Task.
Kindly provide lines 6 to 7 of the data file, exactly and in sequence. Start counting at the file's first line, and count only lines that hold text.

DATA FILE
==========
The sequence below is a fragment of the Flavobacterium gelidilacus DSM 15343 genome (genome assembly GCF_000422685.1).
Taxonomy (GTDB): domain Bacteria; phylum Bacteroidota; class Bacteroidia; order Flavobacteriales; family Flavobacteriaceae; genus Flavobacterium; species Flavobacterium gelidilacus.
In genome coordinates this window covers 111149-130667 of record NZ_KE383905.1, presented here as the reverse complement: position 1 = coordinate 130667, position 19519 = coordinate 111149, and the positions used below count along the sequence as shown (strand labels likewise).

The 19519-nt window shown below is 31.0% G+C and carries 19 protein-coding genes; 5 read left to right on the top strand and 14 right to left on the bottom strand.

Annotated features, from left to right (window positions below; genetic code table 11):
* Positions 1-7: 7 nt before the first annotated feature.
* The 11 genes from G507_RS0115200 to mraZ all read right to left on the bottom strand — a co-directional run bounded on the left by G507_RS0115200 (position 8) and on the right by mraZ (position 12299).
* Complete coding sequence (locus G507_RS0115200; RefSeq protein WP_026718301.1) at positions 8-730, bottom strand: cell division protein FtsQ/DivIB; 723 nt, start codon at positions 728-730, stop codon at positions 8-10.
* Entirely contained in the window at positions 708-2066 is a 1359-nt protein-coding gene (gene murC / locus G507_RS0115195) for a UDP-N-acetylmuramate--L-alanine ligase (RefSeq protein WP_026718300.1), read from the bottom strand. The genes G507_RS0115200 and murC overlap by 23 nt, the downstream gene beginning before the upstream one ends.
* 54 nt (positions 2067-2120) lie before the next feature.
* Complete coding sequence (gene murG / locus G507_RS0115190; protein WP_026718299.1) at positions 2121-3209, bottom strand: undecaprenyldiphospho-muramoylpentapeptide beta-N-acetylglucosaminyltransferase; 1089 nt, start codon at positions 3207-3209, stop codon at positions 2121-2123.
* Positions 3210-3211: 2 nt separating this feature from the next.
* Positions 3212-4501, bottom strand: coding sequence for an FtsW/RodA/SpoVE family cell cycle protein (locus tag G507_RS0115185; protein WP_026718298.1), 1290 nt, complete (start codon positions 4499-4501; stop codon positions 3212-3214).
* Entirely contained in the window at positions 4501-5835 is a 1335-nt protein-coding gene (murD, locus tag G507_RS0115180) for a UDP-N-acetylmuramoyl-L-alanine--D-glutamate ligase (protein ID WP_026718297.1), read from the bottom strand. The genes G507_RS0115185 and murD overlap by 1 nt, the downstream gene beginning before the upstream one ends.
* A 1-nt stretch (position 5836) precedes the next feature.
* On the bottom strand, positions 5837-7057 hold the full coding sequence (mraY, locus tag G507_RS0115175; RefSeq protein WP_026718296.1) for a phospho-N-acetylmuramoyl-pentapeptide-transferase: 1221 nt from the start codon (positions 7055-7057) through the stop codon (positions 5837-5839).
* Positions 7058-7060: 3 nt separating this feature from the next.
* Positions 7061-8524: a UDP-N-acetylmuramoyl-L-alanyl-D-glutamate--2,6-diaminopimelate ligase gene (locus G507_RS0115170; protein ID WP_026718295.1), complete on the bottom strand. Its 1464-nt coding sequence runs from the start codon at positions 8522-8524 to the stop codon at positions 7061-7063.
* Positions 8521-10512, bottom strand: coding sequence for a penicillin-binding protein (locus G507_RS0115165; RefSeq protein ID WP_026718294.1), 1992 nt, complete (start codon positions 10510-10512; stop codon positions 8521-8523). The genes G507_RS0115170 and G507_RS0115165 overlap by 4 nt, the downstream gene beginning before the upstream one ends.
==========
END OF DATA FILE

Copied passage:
* Positions 1-7: 7 nt before the first annotated feature.
* The 11 genes from G507_RS0115200 to mraZ all read right to left on the bottom strand — a co-directional run bounded on the left by G507_RS0115200 (position 8) and on the right by mraZ (position 12299).